^ I should mention that I have been using a software real-time clock in my car's MPGuino (which uses a 20MHz crystal) and has been 100% accurate to the minute over the course of 3+ weeks running 24/7, so I think it's perfectly suitable for timekeeping, thank you very little.

FalconFour: thank you very little.

lol

So you're saying that dedicated thru-hole mount crystals marked "16.000 MHz" (note the triple-digit precision marked on the tin) have the potential to be sloppier than a $1, vending-machine-purchased, Chinese-made piece-of-junk digital watch that also keeps near-perfect time? :%

What does the math say? 3 mins in 4 hours is 1.25% slow. That is a couple of magnitudes higher then the normal crystal tolerance error of 100-150 parts per million, so I would not look first at the crystal to be the problem.

My guess is you are dealing with a math problem in your code that is dropping mill counts. But I can only leave that to the software gurus around here, hardware is my thing. ;)

Lefty

That doesn't change the facts. Ceramic resonators are even less precise than crystals, and you are seeing more and more microcontrollers (including Arduino boards and clones) using ceramic resonators because there is simply no expectation of long-term timekeeping.

I agee about the "long-term timekeeping" comment not being a good application for the millis() function on a arduino board. However I still say his 3 mins error over 4 hours (-1.25%) is way beyond the frequency tolerence of even ceramic resonators (typically +/- .1% ?) specifications. I still think the sketch has a problem causing the lose of time at that high of a rate.

Lefty

Resonators are more like ±0.5%. The OP didn't say what the hardware was? So I might think there could be something else going on. OTOH, my first reaction was that nothing was wrong, as I don't consider millis() suitable in general for long-term timekeeping. But lefty is right XD erm, correct in that the observed error is still over twice what we might expect from a resonator-driven clock.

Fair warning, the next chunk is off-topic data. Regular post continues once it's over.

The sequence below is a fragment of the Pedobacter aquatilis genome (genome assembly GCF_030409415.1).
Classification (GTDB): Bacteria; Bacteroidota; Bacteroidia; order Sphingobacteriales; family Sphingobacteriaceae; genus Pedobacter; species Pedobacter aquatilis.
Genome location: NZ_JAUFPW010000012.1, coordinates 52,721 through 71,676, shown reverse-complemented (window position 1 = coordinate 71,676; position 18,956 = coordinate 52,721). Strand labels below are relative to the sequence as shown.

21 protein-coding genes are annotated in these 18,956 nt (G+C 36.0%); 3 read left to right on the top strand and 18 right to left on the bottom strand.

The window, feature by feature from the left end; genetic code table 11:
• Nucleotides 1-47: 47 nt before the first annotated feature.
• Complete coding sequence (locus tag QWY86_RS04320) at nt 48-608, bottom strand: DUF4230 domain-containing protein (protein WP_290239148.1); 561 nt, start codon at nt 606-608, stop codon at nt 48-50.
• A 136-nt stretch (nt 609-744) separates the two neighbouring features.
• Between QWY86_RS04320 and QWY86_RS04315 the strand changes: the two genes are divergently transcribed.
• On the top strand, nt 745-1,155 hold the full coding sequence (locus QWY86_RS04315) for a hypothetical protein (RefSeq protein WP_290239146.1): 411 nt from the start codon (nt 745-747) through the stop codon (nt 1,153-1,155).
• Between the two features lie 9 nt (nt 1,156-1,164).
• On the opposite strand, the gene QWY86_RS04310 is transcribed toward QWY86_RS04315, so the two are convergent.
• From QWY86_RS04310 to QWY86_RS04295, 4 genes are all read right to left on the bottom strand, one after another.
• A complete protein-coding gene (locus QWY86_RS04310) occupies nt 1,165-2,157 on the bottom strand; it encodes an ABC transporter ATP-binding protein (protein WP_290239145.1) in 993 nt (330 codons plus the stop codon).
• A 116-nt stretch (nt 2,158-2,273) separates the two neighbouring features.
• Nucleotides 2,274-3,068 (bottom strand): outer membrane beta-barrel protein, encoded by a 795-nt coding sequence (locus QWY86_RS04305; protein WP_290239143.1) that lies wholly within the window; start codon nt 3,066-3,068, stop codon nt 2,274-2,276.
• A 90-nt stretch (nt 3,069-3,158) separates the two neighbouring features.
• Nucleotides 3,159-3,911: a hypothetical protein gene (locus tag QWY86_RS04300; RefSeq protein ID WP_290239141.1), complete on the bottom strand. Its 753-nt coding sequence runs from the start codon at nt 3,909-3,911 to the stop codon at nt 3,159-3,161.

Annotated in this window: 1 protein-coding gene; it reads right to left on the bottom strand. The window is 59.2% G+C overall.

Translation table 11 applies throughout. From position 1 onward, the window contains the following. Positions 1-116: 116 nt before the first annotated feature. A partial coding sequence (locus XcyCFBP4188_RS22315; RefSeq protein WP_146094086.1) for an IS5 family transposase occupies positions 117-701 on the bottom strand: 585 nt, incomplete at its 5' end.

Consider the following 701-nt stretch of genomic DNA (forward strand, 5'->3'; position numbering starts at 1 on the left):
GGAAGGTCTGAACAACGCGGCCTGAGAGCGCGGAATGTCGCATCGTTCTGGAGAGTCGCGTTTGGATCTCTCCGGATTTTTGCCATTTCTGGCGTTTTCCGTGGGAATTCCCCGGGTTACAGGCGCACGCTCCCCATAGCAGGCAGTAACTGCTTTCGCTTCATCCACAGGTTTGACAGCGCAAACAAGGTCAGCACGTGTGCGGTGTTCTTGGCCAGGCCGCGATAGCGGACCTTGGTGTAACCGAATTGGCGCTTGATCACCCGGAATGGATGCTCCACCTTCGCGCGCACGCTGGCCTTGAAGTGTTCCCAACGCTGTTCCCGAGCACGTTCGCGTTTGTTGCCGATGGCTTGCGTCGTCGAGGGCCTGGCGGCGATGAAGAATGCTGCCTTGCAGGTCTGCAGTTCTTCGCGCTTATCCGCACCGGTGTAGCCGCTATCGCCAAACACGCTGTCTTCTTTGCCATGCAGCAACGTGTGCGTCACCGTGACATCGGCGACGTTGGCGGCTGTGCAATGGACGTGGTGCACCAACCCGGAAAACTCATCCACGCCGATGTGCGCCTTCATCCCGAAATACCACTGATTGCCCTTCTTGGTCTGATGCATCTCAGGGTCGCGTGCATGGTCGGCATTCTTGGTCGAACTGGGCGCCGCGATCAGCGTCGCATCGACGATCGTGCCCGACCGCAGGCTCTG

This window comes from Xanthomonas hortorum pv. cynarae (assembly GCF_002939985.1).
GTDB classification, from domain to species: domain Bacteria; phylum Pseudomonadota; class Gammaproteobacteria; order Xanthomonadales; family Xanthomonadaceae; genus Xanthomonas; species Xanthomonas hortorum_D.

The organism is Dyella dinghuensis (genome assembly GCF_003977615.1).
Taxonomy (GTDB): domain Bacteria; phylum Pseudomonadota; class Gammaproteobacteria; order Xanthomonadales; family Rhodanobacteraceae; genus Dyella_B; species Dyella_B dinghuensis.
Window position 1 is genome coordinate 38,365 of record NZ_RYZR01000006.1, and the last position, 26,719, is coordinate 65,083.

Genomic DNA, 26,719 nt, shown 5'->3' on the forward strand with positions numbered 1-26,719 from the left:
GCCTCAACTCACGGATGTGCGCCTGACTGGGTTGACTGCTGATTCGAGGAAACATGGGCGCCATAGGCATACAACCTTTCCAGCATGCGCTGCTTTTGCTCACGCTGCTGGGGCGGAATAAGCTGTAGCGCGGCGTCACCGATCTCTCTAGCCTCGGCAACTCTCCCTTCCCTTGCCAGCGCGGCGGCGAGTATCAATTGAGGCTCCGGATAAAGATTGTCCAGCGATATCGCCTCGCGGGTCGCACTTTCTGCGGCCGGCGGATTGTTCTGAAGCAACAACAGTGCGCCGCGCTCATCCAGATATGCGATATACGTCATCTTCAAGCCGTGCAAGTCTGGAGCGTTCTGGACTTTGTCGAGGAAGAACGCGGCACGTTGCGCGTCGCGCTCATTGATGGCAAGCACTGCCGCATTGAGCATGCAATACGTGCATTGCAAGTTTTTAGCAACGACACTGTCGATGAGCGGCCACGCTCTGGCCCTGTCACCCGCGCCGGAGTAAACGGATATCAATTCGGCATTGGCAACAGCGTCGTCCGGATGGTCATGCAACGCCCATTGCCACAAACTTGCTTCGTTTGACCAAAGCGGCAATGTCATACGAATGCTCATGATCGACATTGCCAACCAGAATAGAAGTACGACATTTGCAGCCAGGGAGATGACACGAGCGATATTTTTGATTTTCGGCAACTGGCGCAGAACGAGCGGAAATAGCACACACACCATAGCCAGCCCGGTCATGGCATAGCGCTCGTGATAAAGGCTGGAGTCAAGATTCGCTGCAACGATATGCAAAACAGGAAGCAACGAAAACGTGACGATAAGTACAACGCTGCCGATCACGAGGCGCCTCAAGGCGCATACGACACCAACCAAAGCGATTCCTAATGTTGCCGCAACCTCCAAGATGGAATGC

Now the spooky part is that just before reading this post, just for fun, I'd started a sketch on a breadboarded "Arduino" with a ±10ppm crystal, and am comparing it with a NIST-synchronized RTC. I'll report back tomorrow. (So far it's right on, but has only been running 20 minutes, LOL.)

But lefty is right erm, correct

Lefty is left not right. However my correction tolerance is most likely way worst then even a ceramic resonator on it's worst night. ;)

Try this:

// Move forward one second every 1000 milliseconds duration = millis()-lastTick; if(duration >= 1000) { lastTick = millis() + duration - 1000; //attempt to capture the time overage serialOutputTime(); second++; }

I still say his 3 mins error over 4 hours (-1.25%) is way beyond the frequency tolerence of even ceramic resonators (typically +/- .1% ?) specifications

That's actually worse than the internal oscillator. The one sitting on my desk is currently at 0.181%.

Regarding the code, this is a bit simpler and should solve any minor overrun problem. If necessary, the if can be changed to while to overcome serious overruns.

  if ( millis() - PreviousMS >= 10000 )  // Optionally use "while" instead of "if"
  {
    // Do your stuff here.
    PreviousMS = PreviousMS + 10000;
  }

CrossRoads:
Try this:

// Move forward one second every 1000 milliseconds
duration = millis()-lastTick;
if(duration >= 1000)
{
lastTick = millis() + duration - 1000; //attempt to capture the time overage
serialOutputTime();
second++;
}

I just noticed the slight overrun. I have this running and will report back tomorrow morning to see if it is still accurate. Thanks